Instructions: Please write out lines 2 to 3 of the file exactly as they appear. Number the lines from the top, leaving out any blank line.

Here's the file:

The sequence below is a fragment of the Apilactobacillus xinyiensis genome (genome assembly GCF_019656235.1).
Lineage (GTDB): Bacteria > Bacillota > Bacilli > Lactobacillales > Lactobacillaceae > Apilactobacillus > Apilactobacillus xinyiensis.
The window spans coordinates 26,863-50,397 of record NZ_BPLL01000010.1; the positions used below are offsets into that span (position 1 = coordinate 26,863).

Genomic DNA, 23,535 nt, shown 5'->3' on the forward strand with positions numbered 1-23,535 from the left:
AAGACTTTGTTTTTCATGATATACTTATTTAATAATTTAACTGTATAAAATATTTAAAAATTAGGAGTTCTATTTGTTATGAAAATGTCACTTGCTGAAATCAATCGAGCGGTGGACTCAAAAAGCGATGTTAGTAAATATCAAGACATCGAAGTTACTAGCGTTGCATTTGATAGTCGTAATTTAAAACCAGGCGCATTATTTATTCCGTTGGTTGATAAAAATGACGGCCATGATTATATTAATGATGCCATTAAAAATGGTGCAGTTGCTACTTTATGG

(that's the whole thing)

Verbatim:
Lineage (GTDB): Bacteria > Bacillota > Bacilli > Lactobacillales > Lactobacillaceae > Apilactobacillus > Apilactobacillus xinyiensis.
The window spans coordinates 26,863-50,397 of record NZ_BPLL01000010.1; the positions used below are offsets into that span (position 1 = coordinate 26,863).